The guidelines provided in this topic can help improve the performance of spatial queries when you have to manually calculate the size of a spatial grid index in Oracle and DB2.
Grid cell size impacts the size of the spatial index table. Setting up the spatial index means balancing the cell sizes—smaller cell sizes mean more cells per shape, which require more entries in the spatial index table.
If you are using third-party client applications, the applications and spatial data profiles can vary from one system to another. In these cases, you may need to experiment with the spatial index, trying different cell sizes and different grid-level configurations.
- Consider how many grid levels are needed and remember that the database optimizer scans the spatial index table once per grid level. Often, a single grid level is the best solution for a feature class despite the notion of distributing geometries evenly across many grid levels to minimize the spatial index entries.
- Use one grid level for pure point type feature classes and consider making the cell sizes large. Spatial queries generally process point geometries faster than other geometry types.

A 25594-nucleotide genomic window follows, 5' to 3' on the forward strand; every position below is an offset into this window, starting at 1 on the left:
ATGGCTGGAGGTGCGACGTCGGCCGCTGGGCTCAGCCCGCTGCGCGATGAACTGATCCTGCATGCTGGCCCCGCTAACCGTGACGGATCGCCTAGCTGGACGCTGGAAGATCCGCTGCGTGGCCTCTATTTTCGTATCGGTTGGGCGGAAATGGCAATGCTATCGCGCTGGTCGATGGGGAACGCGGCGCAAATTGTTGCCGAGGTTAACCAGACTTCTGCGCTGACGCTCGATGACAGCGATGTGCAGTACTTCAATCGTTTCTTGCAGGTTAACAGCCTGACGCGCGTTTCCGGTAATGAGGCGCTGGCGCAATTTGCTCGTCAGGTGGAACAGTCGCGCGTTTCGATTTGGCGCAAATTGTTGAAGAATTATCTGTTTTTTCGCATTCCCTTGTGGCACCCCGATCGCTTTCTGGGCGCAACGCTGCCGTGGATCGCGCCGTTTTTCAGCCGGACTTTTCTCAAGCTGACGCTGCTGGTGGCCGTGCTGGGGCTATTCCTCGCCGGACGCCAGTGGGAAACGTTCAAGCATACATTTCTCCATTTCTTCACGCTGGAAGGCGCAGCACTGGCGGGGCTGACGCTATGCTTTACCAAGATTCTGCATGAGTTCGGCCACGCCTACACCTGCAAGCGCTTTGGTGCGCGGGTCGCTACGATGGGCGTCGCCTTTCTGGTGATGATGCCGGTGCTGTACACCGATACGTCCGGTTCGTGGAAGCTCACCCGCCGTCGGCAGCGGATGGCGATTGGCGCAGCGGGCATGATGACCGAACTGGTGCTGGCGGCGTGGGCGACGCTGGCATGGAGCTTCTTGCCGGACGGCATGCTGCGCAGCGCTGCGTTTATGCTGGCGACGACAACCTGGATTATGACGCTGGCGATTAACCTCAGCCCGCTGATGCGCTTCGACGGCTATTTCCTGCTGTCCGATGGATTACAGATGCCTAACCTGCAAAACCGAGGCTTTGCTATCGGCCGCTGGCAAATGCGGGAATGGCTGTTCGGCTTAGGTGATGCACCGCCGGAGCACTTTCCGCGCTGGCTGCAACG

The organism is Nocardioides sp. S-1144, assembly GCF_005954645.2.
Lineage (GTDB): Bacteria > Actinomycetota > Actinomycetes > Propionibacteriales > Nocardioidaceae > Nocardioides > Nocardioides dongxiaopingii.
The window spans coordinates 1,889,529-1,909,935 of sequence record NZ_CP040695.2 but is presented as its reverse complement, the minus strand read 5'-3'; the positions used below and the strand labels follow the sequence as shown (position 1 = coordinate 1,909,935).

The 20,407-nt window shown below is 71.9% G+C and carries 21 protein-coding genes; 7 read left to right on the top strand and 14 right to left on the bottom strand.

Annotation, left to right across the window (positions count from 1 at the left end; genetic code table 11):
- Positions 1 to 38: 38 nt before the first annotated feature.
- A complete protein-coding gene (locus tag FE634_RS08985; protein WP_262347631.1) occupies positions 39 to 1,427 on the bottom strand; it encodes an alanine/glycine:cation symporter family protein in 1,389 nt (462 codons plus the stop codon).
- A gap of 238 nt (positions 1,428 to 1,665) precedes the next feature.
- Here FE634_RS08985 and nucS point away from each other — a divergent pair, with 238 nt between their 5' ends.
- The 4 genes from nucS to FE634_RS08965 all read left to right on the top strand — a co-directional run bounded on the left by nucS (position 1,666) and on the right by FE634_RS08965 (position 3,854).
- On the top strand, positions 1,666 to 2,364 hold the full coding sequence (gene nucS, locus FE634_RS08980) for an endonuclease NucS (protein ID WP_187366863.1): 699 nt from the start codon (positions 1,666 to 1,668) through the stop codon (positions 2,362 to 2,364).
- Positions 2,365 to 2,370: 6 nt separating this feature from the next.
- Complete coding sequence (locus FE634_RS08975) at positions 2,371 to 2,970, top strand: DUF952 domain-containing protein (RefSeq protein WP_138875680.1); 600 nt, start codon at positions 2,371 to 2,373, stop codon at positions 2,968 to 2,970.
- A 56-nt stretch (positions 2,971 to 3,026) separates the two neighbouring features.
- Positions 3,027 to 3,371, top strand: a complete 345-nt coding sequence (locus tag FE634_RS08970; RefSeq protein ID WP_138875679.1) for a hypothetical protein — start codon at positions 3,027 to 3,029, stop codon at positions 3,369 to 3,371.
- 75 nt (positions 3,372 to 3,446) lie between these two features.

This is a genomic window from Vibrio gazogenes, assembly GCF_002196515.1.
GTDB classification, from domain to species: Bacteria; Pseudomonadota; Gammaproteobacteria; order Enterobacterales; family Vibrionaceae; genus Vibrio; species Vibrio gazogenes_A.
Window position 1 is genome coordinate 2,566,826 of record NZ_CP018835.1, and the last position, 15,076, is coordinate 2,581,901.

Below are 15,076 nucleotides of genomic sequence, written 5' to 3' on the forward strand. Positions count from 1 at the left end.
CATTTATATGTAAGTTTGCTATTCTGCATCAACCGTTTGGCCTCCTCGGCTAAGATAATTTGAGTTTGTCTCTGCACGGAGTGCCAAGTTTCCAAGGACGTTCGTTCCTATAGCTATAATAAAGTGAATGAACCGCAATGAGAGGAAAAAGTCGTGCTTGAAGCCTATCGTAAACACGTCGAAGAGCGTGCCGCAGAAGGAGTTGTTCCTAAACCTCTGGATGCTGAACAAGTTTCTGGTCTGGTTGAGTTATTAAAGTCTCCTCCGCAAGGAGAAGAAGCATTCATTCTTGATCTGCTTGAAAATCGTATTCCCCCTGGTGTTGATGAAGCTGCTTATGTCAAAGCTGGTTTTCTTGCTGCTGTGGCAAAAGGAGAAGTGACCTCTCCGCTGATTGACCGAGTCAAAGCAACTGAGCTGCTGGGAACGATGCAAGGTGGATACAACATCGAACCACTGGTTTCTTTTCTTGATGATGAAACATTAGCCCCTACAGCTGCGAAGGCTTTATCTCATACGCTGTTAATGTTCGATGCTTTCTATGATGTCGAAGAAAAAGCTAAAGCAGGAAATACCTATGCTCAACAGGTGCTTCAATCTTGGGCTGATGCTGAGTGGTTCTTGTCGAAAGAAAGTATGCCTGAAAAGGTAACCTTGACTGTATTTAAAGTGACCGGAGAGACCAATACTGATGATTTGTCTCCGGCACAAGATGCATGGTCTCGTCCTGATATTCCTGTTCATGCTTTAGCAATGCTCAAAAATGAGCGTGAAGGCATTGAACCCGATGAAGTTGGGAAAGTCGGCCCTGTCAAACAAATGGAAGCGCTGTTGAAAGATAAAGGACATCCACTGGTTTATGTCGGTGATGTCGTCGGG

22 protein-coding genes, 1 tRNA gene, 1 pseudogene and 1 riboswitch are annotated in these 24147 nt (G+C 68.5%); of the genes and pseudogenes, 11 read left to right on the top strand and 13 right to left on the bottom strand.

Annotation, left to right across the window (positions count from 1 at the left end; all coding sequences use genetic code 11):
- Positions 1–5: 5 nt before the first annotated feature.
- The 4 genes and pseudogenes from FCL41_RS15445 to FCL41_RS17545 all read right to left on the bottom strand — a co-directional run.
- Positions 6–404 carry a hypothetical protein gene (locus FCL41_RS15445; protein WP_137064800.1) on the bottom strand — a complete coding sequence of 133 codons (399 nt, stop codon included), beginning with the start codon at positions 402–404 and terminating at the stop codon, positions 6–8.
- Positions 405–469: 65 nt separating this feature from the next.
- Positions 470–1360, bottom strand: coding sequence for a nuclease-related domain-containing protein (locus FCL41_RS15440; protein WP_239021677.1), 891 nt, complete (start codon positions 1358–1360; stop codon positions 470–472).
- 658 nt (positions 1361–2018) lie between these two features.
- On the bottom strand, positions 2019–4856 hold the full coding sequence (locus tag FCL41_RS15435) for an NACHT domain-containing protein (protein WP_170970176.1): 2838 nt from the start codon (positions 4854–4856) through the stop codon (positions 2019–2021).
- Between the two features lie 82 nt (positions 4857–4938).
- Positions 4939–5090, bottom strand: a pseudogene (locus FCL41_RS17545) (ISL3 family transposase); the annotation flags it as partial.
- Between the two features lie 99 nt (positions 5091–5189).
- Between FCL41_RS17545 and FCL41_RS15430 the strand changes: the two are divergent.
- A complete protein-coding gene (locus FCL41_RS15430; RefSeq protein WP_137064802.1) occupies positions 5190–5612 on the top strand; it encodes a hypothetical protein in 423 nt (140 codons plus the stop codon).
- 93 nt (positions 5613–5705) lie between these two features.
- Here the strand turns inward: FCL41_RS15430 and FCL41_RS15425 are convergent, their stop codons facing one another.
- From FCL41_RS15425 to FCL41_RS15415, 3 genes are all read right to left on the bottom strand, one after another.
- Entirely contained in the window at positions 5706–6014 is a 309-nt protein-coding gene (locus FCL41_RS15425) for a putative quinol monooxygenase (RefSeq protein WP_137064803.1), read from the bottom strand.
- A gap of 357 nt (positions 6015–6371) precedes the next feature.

- Monitor the spatial index. Tuning a spatial index is difficult if the data changes frequently. Tuning depends on the structure of the spatial data. Periodically assess the spatial index as your spatial data changes.
- Base the spatial index on the application. Match the spatial index grid cell sizes to the extent of the application window. By doing so, the application is probably viewing exact entries in the spatial index table. This helps size the spatial index table suitably and reduces the amount of processing, because fewer candidate feature IDs must be evaluated against the feature table.
- For unknown or variable application windows, start by defining one grid level with a cell size three times the average feature extent size. Query the business table to obtain the average feature size. The following SQL statement gets the average feature size for a feature service in Oracle:(where <N> is the spatial table and shape is the <N> table's geometry column.) Such a spatial index configuration minimizes the number of rows in the spatial index table while maintaining the proficiency of the index, because the majority of the features can be referenced by less than one or two grid cells.
SELECT (AVG(SDE.ST_MAXX(shape) – SDE.ST_MINX(shape)) + AVG(SDE.ST_MAXY(shape) – SDE.ST_MINY(shape))) / 2 from <N>;
- Design the spatial table around spatial data categories such as type, geometry size, and distribution. Sometimes, a carefully designed feature class, using these categories, can substantially boost the performance of spatial queries.
If you create your data through ArcGIS Desktop, the spatial grid index is calculated for you.
For more information about the DB2 Spatial Extender grid index, see the IBM DB2 Spatial Extender and Geodetic Extender User's Guide and Reference.